That's right... I'm defending Stephen Harper.
I've made it no secret that I'm less than enthralled with the Conservative Party of Canada. While the fiscal conservatism that comes from being an Albertan child in the early 1980's speaks to my pragmatic side, I've always felt less than comfortable with the social conservative element of the party - much as I did with the Reform and Canadian Alliance parties before it.
As a died-in-the-wool Red Tory, whose biggest single issue at this time is the environment (specifically, sustainability), I've got plenty of reasons to be uneasy about the CPC.
While I've met many great people involved with the CPC, I've also met a lot of great people who vote, work, and even run for the Liberals, NDP, and Greens. Stephen Harper, though, goes on my "favourite things" list right in between brussels sprouts and carpal tunnel syndrome. Other people whose opinions I value and respect absolutely LOATHE the man's policies - and I suspect, if I were more inclined to editorialize or pick a side on the issue of federal politics rather than build consensus, I'd probably lean in that direction also.
And yet, if there's a silver lining to be seen through my cloud of discontent at having to write this article, it can be found in the fact that I am reasonably sure that, were the shoe on the other foot and the Tories were trying to pull the rug out from underneath a 51-day-old Liberal minority, I'd be writing the same thing at this point.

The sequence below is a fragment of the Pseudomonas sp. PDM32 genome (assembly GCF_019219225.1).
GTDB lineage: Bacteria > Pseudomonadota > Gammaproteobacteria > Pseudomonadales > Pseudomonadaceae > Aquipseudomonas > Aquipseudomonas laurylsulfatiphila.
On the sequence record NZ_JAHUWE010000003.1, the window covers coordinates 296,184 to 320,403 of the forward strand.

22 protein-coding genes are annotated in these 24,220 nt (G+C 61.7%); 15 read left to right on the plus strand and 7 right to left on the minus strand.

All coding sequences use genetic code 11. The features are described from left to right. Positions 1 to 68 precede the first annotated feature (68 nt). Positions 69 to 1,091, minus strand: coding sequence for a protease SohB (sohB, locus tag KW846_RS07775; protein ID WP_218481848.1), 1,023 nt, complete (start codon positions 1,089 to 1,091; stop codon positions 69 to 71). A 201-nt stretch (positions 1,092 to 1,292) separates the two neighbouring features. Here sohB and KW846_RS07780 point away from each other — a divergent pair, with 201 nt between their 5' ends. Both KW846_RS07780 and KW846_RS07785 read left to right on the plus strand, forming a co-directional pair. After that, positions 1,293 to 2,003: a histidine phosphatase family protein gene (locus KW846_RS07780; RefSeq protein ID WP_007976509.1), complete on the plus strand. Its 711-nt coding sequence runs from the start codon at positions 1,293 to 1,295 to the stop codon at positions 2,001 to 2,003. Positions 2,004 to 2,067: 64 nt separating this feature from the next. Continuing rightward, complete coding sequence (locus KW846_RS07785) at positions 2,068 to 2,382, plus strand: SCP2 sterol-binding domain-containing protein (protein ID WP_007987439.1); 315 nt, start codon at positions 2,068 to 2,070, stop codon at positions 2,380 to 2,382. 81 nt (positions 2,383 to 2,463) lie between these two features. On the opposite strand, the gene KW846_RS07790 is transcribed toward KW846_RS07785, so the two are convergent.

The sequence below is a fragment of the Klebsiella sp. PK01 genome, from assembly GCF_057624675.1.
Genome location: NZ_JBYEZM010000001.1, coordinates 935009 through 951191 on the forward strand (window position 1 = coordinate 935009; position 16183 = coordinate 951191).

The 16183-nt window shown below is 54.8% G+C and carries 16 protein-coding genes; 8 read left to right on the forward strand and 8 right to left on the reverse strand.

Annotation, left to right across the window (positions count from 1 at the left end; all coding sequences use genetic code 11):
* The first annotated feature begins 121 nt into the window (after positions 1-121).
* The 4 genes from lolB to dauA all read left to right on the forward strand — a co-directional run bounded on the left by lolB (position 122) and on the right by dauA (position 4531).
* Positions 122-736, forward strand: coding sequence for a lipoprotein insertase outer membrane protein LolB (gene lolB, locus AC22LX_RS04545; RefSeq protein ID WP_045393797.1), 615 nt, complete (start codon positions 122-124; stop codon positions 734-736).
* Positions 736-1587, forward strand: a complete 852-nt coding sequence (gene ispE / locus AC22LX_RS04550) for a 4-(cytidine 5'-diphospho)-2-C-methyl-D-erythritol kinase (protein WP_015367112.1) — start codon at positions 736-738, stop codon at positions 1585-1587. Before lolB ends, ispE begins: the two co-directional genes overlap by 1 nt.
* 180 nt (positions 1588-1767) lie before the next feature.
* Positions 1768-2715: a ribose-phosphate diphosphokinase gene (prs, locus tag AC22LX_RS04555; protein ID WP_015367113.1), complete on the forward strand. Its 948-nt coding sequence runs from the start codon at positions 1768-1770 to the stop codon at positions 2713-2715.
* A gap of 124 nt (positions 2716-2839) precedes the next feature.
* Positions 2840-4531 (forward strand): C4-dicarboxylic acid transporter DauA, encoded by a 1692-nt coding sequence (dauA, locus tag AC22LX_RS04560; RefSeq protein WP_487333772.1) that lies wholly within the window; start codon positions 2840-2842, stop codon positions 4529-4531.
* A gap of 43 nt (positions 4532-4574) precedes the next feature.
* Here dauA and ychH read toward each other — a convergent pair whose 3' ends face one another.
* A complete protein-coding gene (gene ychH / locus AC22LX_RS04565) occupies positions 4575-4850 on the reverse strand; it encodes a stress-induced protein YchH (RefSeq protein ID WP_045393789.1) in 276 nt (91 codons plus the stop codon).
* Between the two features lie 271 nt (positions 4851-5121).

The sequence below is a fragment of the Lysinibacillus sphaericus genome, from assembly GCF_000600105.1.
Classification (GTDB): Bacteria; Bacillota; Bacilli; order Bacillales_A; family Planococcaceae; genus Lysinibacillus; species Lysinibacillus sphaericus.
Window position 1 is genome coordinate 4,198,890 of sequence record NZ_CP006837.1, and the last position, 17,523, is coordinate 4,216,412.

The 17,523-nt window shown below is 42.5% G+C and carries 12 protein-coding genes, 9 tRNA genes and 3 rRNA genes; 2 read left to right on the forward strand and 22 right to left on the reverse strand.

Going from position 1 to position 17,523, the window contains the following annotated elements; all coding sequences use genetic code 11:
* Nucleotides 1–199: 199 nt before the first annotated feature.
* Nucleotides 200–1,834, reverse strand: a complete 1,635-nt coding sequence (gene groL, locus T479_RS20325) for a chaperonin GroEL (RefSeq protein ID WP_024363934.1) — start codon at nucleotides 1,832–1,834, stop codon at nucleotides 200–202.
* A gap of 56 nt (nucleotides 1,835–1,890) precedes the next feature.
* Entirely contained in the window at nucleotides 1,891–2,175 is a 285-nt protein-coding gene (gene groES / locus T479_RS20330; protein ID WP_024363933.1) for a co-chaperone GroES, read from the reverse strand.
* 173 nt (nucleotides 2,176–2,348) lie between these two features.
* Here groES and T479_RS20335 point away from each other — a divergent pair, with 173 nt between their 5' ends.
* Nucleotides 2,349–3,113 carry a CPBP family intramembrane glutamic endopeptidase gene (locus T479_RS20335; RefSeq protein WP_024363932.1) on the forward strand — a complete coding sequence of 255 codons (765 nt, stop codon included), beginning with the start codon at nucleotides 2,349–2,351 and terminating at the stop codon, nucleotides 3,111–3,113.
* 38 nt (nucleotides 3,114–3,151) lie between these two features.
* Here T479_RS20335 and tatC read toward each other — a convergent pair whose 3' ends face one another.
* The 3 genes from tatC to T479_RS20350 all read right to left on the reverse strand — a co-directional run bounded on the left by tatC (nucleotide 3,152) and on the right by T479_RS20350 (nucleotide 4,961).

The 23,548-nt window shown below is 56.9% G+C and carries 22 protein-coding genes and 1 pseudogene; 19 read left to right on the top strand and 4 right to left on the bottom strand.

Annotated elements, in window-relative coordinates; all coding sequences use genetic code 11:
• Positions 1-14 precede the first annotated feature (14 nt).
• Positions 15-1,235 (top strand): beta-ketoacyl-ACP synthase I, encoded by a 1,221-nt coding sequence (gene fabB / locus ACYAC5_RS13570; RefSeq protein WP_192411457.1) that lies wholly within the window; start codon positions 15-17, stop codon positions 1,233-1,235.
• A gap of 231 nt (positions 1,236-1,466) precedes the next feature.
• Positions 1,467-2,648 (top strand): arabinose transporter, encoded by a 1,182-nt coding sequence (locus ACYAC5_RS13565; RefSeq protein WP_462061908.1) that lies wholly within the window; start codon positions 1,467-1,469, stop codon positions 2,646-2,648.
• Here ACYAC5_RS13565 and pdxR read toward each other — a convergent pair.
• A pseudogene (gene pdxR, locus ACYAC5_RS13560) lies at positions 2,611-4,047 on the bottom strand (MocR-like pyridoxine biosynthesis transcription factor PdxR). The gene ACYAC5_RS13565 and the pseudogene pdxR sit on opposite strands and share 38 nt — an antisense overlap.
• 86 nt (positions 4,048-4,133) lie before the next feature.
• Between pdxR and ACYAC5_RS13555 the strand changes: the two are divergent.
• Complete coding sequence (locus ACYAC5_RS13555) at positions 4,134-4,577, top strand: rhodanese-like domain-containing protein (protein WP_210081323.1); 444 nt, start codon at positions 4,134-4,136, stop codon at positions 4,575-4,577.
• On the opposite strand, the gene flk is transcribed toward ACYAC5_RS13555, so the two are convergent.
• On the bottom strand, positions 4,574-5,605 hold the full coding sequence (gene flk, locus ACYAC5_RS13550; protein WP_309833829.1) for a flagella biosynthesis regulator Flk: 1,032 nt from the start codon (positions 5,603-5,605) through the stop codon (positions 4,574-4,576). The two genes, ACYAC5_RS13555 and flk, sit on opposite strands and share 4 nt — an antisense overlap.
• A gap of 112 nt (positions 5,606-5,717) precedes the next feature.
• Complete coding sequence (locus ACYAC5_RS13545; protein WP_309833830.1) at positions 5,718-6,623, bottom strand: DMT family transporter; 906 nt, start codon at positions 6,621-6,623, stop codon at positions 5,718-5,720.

Deep breath... here we go...
I understand Stephen Harper's Conservatives won less than 50% of the seats in the House of Commons. BELIEVE me when I tell you that he understands that as well. I firmly believe that the Prime Minister, in a minority government, has the responsibility to ensure that the considerations of the other parties and elected representatives in the House be taken into consideration. It's simple, basic math - if s/he doesn't, then the government will fall in a simple vote. In those instances, the Governor General will have to determine whether to send the people of Canada to the polls to select a new House of Commons, or to ask the Opposition to form a government.